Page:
1.) First I didn’t enroll in an integrated class. :p Classes in our university are usually 1.5 hours and conducted twice a week. But for integrated language classes, it’s conducted 4 times a week because we have to finish one module by the first half of the sem, then the next module by the second half. Integrated Korean was so much fun! Having to attend Korean classes everyday brightens up my day. But I was so stressed with our Integrated Japanese class because the pacing was too fast for me. Now, I’m not stressed at all with our Mandarin class since the pace is just right.

2.) I have more time to study – review, practice and study in advance. I have lesser subjects this semester compared to the semester when I took Japanese. I also just need to go to school twice a week, giving me more time to stay at home and study. Plus this semester have a Christmas break. And I used that to slowly review our previous lessons and to study in advanced. In fact, I have finished reading our entire textbook! And even managed to study some lessons online. So I was at ease in class now and can follow the class discussion. In fact, when we were discussing telling date, my laoshi said her birthday very fast in the hopes that none of us could get it. But I got it (my seatmate didn’t ㅋㅋㅋ So I know how old my laoshi is! ㅎㅎ).  I often go to my Japanese class unprepared so I was lost in the class discussion most all the time.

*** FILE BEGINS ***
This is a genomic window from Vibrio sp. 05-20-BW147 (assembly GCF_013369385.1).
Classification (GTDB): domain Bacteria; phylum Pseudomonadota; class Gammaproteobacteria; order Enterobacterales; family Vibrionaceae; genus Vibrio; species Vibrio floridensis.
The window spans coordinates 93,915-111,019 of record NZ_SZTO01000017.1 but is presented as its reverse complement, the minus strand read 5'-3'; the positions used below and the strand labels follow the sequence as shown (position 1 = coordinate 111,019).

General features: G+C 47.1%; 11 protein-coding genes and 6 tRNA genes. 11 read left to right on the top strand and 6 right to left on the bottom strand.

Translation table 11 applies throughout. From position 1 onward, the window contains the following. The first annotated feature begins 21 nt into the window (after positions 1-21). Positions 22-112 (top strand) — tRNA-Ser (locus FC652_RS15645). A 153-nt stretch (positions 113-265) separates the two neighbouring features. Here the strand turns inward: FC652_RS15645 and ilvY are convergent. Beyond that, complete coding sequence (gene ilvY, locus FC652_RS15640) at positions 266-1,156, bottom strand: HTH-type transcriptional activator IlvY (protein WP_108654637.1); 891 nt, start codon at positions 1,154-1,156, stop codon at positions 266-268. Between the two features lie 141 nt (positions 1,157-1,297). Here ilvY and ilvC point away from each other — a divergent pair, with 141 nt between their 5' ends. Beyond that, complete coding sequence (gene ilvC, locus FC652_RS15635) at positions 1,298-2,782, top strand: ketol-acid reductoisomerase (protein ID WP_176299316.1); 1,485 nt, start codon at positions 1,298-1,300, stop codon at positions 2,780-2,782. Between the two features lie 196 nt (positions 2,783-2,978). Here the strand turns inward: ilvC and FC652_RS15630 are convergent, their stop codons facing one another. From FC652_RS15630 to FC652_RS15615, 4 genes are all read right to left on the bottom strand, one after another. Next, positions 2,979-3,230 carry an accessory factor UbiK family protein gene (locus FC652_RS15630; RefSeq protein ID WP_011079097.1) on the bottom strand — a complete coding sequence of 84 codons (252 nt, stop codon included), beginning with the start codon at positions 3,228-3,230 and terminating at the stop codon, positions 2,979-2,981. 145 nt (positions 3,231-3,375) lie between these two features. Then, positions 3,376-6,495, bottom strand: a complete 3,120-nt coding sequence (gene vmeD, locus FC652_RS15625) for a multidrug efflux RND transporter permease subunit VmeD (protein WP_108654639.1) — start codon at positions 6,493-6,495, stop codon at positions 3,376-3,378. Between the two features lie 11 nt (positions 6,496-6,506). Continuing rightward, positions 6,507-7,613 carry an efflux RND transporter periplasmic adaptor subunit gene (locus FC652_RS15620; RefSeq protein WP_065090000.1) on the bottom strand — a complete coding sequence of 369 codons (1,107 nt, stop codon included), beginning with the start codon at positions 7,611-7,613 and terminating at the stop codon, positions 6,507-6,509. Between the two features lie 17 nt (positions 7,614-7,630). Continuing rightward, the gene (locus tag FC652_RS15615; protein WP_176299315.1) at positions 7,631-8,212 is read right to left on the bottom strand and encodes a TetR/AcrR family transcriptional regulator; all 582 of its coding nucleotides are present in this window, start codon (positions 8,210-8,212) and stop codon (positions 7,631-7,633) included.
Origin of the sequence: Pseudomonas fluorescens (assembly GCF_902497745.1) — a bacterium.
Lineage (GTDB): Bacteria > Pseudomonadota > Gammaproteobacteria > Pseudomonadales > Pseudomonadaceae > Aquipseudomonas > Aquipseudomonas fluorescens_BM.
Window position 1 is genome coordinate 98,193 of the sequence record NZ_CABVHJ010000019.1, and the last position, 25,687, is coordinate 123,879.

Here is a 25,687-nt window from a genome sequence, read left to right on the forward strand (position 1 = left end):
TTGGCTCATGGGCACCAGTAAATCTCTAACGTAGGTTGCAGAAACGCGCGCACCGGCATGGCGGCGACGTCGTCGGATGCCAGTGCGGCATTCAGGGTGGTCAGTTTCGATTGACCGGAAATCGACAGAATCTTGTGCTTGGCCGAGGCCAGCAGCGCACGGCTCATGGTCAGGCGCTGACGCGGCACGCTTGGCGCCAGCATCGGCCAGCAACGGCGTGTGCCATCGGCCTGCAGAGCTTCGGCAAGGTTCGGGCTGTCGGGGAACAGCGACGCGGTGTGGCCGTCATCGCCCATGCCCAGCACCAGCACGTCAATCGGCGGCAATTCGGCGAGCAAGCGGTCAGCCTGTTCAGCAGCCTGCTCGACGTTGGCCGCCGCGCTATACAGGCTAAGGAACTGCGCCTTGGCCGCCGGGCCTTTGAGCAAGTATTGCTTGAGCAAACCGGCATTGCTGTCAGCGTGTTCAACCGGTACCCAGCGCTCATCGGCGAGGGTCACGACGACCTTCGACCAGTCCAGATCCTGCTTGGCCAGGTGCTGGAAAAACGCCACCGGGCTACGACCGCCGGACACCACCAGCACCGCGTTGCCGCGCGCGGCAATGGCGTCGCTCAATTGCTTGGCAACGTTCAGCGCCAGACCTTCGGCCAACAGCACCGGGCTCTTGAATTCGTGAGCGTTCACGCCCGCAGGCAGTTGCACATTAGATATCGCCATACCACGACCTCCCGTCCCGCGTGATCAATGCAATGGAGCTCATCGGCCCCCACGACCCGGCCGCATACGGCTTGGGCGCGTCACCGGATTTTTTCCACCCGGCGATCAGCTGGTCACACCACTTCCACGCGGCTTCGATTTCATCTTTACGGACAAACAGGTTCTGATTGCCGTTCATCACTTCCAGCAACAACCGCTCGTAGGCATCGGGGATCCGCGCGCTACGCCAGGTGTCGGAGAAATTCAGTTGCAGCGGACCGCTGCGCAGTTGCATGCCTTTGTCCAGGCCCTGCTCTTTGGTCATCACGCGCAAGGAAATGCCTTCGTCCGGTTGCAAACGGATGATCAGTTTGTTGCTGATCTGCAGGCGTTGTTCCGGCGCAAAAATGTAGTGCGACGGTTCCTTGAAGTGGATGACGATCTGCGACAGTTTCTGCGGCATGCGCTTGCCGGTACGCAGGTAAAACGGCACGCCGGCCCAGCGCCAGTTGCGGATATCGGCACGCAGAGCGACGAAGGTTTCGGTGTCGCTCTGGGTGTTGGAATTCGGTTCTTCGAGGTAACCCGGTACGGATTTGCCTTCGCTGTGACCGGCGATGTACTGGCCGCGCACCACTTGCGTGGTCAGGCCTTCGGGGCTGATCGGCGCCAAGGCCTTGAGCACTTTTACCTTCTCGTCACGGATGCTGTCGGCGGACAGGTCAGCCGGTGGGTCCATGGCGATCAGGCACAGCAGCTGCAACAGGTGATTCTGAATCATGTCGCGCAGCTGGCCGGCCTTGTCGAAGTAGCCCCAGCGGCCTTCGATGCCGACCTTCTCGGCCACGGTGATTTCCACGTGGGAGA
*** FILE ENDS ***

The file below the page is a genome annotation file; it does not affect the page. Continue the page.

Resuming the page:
3.) I don’t feel it a ‘hindrance’ in my Korean learning. They say that Japanese is similar to Korean. But I dunno. Instead of finding it helpful, I get confused with similar sounding words. The opposite in Mandarin. I am often thrilled recognizing familiar words with Korean. At the same time I get to understand more about Korean, like words that are based/built from a particular hanja. I was also happy to come across the Chinese lessons in Language Cast. I was actually trying my luck as I search for Chinese lesson podcasts similar to Talk To Me In Korean, but I found the lessons in Language Cast instead. I thought it will be conducted in English, but it was conducted in Korean instead. At first I don’t have enough confidence listening to it. But I decided to try listening. I thought it doesn’t matter if I understand the Korean discussions, I just have to focus on the Chinese sentences. But I ended up understanding 90% or even 95% of the lesson! And it makes me so happy learning Chinese through a Korean class. I can learn Chinese easier and I get to practice my Korean at the same time. Awesome! Too bad they only have 20 podcasts and I have finished all of them. I’m just listening to it over and over now.